Coastal Commission to Decide on Oyster Expansion Wednesday at HSU
The modifications suggest that the Commission took seriously the concerns raised by wildlife biologists and various agencies as well as local recreational users of the bay who claim the science in Coast’s Environmental Impact Report (EIR) is inadequate to support the expansion as proposed.
The Commission will be holding its monthly meeting this Wednesday and Thursday at 9 a.m. on the Humboldt State campus in the Kate Buchanan Room upstairs in the University Center. The Coast project report is on the commission’s Agenda for Wednesday under item 13.
Clicking on the agenda item will bring up the commission’s staff report as well as exhibits and correspondence pertaining to the issue. The public is invited to participate in the meeting, and speakers will be asked to fill out a form stating their intention to speak.
Meanwhile, various agencies and organizations have weighed in on the commission report, with US Fish and Wildlife, Audubon California, and Pacific Birds (a coalition of agencies and NGO’s addressing bird conservation along the entire Pacific coast), as well as numerous wildlife biologists stating in letters to the commission that the report does not go far enough in scaling back the expansion. Some would eliminate the expansion altogether.Audubon California’s Marine Program Director Anna Weinstein provided a statement summarizing the requests being made by those objecting to Coast’s expansion:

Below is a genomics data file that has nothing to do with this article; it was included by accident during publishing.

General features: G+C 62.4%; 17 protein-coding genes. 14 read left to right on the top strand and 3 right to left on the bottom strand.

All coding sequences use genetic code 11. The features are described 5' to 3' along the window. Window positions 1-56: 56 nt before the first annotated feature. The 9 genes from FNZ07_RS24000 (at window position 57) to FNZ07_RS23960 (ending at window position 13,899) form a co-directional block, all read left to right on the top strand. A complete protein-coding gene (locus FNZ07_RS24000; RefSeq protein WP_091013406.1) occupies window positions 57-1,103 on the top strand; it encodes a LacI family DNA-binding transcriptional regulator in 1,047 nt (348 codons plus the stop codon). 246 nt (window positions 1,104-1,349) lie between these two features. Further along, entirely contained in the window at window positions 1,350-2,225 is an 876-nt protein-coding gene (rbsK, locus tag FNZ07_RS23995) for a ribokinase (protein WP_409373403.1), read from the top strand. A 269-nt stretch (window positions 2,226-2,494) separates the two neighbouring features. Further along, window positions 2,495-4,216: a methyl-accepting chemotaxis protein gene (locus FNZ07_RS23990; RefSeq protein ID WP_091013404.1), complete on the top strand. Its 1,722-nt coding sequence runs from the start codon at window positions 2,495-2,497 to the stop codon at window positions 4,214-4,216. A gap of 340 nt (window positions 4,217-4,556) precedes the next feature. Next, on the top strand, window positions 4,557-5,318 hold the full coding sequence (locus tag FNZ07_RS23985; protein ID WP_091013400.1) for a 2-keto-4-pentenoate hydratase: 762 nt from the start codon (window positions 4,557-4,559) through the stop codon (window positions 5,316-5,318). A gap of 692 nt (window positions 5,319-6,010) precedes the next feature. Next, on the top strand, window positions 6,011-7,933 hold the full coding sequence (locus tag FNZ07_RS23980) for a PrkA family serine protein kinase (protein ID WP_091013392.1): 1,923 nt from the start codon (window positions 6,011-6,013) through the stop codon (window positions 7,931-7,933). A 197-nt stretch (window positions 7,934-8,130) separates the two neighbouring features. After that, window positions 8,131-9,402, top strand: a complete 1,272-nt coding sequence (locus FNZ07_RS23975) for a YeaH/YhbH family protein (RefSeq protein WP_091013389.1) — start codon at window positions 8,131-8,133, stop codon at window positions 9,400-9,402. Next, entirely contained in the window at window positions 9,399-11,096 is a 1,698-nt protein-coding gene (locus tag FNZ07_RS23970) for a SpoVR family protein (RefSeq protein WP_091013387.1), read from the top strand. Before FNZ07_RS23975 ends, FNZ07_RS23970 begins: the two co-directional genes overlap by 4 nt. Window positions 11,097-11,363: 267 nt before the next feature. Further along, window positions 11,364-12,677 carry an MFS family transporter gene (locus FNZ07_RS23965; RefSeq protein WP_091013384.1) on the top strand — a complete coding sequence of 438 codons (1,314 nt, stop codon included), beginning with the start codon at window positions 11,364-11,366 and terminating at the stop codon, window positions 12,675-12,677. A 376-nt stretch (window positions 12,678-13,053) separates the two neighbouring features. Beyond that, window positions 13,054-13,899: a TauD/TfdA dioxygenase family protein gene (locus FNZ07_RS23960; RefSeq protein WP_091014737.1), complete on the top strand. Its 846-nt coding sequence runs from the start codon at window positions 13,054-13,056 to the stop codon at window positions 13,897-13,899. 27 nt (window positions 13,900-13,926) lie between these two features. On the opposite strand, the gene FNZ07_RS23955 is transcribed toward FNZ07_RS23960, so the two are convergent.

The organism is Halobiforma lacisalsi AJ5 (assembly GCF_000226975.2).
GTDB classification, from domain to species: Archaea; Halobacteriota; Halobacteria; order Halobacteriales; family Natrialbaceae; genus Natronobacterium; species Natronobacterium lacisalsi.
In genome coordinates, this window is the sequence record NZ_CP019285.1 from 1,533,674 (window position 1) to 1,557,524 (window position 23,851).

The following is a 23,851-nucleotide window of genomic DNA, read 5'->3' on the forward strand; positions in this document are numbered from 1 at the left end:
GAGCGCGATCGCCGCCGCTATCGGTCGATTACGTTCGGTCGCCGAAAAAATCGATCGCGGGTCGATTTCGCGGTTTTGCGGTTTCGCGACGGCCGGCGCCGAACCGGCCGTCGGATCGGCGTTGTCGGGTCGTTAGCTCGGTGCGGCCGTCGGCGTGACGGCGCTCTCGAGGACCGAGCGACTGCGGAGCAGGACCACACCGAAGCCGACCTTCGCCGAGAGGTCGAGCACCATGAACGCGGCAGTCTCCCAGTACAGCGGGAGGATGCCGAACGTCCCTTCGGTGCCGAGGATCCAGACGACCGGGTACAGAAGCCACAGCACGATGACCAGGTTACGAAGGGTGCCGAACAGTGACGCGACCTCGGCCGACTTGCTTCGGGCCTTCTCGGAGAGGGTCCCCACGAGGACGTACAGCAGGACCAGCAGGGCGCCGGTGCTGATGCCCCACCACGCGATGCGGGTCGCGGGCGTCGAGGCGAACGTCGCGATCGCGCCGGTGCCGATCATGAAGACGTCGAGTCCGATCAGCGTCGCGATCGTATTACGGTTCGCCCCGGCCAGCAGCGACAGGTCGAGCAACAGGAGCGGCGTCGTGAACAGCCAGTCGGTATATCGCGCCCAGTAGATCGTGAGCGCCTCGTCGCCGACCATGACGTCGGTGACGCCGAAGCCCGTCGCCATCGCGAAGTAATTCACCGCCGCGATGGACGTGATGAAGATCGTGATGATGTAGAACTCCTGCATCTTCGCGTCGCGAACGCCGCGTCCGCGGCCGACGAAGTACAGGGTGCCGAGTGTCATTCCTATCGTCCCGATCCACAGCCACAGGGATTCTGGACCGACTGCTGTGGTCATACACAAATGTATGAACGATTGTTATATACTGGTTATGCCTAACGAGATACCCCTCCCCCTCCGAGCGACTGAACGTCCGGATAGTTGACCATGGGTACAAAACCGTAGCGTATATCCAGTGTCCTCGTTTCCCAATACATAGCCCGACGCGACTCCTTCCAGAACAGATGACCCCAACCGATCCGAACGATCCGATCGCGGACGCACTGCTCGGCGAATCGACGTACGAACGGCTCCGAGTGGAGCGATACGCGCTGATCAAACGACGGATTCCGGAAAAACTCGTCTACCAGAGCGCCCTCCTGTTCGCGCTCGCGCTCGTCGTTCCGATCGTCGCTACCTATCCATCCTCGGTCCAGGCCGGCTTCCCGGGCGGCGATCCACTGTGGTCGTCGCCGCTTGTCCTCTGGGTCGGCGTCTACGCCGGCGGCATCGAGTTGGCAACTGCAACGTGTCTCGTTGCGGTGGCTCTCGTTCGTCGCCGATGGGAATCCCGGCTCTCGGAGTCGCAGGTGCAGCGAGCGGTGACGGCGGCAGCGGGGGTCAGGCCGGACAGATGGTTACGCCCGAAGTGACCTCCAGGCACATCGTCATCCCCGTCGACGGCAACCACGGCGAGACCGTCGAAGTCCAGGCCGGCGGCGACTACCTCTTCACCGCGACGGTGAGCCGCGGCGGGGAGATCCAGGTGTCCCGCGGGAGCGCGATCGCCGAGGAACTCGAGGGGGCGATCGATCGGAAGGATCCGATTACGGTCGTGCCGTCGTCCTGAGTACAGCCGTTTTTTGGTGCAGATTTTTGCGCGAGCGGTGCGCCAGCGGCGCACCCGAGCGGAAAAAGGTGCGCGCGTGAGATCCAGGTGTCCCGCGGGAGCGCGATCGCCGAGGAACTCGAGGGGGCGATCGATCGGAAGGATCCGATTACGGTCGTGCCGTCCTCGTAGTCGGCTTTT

In light of the known negative effects of Coast’s existing aquaculture in the bay on public trust habitats and species, and the numerous uncertainties in regard to the impacts to these resources of further expansion, the report should be amended to recommend permitting Coast’s operational footprint of 300 acres. If any expansion is permitted, this area should be limited to the approximate 45 acres required to carry out the scientific studies focused on better understanding the impacts of aquaculture on brant, eelgrass, and other species and resources.
Monitoring and adaptive management plans related to a potential constrained expansion must be subject to outside peer review and public review, and the expansion areas should be removed if the results fail to meet performance criteria for brant, eelgrass, and other threatened resources.
Finally, operations should be completely removed from the East Bay Management Area and consolidated into the west side of the bay in order to protect Pacific herring, waterbirds, shorebirds and other species.
Under the existing boundaries of 300 acres, Coast’s gross revenues from shellfish cultivation on Humboldt Bay outpace all of its other operations and have grown from $7.4 million in 2014 to $10 million in 2016. Given this steady growth, some are questioning Coast’s statement at the time of airing its proposal to the Harbor District that operations would become unsustainable without an expansion.
The public is encouraged to join in the debate this Wednesday as the Coastal Commission attempts to balance responsible stewardship of the bay with economic interests.